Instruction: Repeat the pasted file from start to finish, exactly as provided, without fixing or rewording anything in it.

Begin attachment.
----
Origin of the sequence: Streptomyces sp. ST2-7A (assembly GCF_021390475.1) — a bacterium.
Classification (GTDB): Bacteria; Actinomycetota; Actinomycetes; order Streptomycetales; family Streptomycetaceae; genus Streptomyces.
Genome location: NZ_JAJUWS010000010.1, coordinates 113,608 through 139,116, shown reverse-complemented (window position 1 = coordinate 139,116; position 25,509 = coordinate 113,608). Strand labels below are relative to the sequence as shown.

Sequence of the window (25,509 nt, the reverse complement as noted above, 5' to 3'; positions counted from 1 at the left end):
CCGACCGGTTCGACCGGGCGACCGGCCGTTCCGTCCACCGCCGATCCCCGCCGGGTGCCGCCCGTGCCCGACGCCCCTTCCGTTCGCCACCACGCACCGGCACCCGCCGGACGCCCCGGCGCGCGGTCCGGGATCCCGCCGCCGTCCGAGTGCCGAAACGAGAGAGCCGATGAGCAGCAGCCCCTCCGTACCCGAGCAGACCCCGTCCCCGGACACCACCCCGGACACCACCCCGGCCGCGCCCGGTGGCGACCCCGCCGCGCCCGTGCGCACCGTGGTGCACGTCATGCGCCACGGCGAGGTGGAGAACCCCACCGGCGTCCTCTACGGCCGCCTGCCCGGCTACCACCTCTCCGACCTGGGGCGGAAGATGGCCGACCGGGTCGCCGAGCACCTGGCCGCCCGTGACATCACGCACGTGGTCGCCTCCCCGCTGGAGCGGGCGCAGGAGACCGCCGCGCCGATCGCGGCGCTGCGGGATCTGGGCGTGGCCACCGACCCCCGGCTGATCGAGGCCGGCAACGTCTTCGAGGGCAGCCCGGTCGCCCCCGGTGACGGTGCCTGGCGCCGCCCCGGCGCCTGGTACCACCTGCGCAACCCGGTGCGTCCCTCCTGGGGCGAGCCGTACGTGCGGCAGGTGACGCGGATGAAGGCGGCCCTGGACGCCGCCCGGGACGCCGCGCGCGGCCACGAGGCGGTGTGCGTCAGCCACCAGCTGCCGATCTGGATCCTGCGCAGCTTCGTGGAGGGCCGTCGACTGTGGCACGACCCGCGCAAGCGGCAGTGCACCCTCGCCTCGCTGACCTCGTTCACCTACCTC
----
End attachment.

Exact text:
Origin of the sequence: Streptomyces sp. ST2-7A (assembly GCF_021390475.1) — a bacterium.
Classification (GTDB): Bacteria; Actinomycetota; Actinomycetes; order Streptomycetales; family Streptomycetaceae; genus Streptomyces.
Genome location: NZ_JAJUWS010000010.1, coordinates 113,608 through 139,116, shown reverse-complemented (window position 1 = coordinate 139,116; position 25,509 = coordinate 113,608). Strand labels below are relative to the sequence as shown.

Sequence of the window (25,509 nt, the reverse complement as noted above, 5' to 3'; positions counted from 1 at the left end):
CCGACCGGTTCGACCGGGCGACCGGCCGTTCCGTCCACCGCCGATCCCCGCCGGGTGCCGCCCGTGCCCGACGCCCCTTCCGTTCGCCACCACGCACCGGCACCCGCCGGACGCCCCGGCGCGCGGTCCGGGATCCCGCCGCCGTCCGAGTGCCGAAACGAGAGAGCCGATGAGCAGCAGCCCCTCCGTACCCGAGCAGACCCCGTCCCCGGACACCACCCCGGACACCACCCCGGCCGCGCCCGGTGGCGACCCCGCCGCGCCCGTGCGCACCGTGGTGCACGTCATGCGCCACGGCGAGGTGGAGAACCCCACCGGCGTCCTCTACGGCCGCCTGCCCGGCTACCACCTCTCCGACCTGGGGCGGAAGATGGCCGACCGGGTCGCCGAGCACCTGGCCGCCCGTGACATCACGCACGTGGTCGCCTCCCCGCTGGAGCGGGCGCAGGAGACCGCCGCGCCGATCGCGGCGCTGCGGGATCTGGGCGTGGCCACCGACCCCCGGCTGATCGAGGCCGGCAACGTCTTCGAGGGCAGCCCGGTCGCCCCCGGTGACGGTGCCTGGCGCCGCCCCGGCGCCTGGTACCACCTGCGCAACCCGGTGCGTCCCTCCTGGGGCGAGCCGTACGTGCGGCAGGTGACGCGGATGAAGGCGGCCCTGGACGCCGCCCGGGACGCCGCGCGCGGCCACGAGGCGGTGTGCGTCAGCCACCAGCTGCCGATCTGGATCCTGCGCAGCTTCGTGGAGGGCCGTCGACTGTGGCACGACCCGCGCAAGCGGCAGTGCACCCTCGCCTCGCTGACCTCGTTCACCTACCTC